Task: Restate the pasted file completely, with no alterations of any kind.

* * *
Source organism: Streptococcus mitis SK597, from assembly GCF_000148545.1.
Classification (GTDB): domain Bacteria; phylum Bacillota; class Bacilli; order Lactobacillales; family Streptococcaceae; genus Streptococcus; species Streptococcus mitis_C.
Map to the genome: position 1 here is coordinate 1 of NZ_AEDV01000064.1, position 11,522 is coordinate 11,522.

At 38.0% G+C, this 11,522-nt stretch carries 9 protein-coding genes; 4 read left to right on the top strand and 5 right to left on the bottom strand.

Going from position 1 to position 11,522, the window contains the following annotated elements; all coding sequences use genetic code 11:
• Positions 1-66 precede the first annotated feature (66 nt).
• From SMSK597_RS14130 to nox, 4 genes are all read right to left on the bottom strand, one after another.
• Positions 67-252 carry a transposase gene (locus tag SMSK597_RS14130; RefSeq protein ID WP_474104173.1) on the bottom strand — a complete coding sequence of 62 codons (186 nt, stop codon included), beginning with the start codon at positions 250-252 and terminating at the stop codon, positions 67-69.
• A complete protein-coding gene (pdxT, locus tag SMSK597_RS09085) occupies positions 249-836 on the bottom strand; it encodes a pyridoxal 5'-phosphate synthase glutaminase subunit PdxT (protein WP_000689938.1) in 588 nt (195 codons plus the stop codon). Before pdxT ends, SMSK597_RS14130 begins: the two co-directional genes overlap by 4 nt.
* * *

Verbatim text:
Source organism: Streptococcus mitis SK597, from assembly GCF_000148545.1.
Classification (GTDB): domain Bacteria; phylum Bacillota; class Bacilli; order Lactobacillales; family Streptococcaceae; genus Streptococcus; species Streptococcus mitis_C.
Map to the genome: position 1 here is coordinate 1 of NZ_AEDV01000064.1, position 11,522 is coordinate 11,522.

At 38.0% G+C, this 11,522-nt stretch carries 9 protein-coding genes; 4 read left to right on the top strand and 5 right to left on the bottom strand.

Going from position 1 to position 11,522, the window contains the following annotated elements; all coding sequences use genetic code 11:
• Positions 1-66 precede the first annotated feature (66 nt).
• From SMSK597_RS14130 to nox, 4 genes are all read right to left on the bottom strand, one after another.
• Positions 67-252 carry a transposase gene (locus tag SMSK597_RS14130; RefSeq protein ID WP_474104173.1) on the bottom strand — a complete coding sequence of 62 codons (186 nt, stop codon included), beginning with the start codon at positions 250-252 and terminating at the stop codon, positions 67-69.
• A complete protein-coding gene (pdxT, locus tag SMSK597_RS09085) occupies positions 249-836 on the bottom strand; it encodes a pyridoxal 5'-phosphate synthase glutaminase subunit PdxT (protein WP_000689938.1) in 588 nt (195 codons plus the stop codon). Before pdxT ends, SMSK597_RS14130 begins: the two co-directional genes overlap by 4 nt.